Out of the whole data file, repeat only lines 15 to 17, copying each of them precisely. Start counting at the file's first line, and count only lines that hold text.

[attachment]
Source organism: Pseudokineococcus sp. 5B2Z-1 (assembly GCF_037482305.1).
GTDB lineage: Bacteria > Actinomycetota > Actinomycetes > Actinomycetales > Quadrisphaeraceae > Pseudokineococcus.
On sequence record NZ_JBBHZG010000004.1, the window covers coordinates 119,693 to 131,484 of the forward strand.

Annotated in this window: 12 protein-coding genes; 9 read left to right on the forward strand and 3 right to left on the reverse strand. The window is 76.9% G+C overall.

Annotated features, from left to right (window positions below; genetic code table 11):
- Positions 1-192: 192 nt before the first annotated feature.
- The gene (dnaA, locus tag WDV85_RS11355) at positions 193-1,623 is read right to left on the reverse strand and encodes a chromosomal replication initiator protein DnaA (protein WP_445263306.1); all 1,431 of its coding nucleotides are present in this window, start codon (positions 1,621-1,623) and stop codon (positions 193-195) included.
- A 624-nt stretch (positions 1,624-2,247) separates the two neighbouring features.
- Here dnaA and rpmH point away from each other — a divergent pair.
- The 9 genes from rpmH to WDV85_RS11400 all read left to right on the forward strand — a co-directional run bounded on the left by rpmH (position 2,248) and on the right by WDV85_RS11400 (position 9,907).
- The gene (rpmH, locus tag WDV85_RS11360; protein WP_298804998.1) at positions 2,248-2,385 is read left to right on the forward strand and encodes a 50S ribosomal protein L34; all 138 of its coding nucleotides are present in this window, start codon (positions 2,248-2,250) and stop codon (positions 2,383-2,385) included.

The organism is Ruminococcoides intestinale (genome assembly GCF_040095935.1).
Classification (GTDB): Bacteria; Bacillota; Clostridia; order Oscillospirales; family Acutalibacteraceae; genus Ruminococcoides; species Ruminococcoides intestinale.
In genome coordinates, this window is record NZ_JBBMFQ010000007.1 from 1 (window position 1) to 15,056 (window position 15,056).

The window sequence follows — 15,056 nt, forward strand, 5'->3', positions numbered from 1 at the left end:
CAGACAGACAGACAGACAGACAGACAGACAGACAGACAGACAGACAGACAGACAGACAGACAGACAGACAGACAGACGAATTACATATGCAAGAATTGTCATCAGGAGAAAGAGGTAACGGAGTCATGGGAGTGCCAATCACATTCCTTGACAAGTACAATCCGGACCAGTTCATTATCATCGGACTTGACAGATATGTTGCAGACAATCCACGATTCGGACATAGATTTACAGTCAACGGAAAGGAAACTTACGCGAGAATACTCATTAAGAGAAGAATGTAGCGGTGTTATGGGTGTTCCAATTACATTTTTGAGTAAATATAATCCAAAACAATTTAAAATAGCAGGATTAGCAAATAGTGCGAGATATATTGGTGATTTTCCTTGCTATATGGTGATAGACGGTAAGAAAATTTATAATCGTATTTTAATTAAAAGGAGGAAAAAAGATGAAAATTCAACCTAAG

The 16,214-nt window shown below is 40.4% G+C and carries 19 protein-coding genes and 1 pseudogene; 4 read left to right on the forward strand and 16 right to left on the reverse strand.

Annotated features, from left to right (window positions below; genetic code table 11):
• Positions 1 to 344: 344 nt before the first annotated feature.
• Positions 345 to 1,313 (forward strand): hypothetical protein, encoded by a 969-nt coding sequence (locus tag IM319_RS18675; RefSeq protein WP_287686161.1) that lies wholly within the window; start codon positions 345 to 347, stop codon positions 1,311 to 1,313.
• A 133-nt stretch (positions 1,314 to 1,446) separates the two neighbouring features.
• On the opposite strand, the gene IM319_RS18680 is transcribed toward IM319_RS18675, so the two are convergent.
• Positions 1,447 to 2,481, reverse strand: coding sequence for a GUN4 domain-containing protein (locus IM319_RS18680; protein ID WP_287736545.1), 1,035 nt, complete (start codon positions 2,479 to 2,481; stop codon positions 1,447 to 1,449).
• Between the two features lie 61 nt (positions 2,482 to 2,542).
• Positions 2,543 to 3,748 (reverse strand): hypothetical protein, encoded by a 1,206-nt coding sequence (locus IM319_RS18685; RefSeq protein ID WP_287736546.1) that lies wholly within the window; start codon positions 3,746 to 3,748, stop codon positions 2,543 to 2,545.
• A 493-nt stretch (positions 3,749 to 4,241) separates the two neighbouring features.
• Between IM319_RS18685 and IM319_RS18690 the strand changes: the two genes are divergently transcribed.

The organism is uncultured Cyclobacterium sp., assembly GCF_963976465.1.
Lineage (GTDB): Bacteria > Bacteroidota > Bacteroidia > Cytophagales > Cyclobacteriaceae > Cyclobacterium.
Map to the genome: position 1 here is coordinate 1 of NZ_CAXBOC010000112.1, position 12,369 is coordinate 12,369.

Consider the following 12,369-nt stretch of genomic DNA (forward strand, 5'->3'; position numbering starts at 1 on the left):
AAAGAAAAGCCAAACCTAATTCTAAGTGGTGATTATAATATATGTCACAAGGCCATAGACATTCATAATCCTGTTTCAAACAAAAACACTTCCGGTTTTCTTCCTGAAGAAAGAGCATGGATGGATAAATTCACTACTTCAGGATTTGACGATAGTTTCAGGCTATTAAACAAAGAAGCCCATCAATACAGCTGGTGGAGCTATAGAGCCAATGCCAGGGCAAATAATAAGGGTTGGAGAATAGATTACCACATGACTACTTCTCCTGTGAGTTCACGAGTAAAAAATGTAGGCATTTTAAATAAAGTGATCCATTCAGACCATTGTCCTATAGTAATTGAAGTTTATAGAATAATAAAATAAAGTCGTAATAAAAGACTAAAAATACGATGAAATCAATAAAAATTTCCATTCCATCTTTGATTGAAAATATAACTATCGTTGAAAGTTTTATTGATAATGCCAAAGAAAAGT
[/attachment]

The window sequence follows — 15,056 nt, forward strand, 5'->3', positions numbered from 1 at the left end:
CAGACAGACAGACAGACAGACAGACAGACAGACAGACAGACAGACAGACAGACAGACAGACAGACAGACAGACAGACGAATTACATATGCAAGAATTGTCATCAGGAGAAAGAGGTAACGGAGTCATGGGAGTGCCAATCACATTCCTTGACAAGTACAATCCGGACCAGTTCATTATCATCGGACTTGACAGATATGTTGCAGACAATCCACGATTCGGACATAGATTTACAGTCAACGGAAAGGAAACTTACGCGAGAATACTCATTAAGAGAAGAATGTAGCGGTGTTATGGGTGTTCCAATTACATTTTTGAGTAAATATAATCCAAAACAATTTAAAATAGCAGGATTAGCAAATAGTGCGAGATATATTGGTGATTTTCCTTGCTATATGGTGATAGACGGTAAGAAAATTTATAATCGTATTTTAATTAAAAGGAGGAAAAAAGATGAAAATTCAACCTAAG

The 16,214-nt window shown below is 40.4% G+C and carries 19 protein-coding genes and 1 pseudogene; 4 read left to right on the forward strand and 16 right to left on the reverse strand.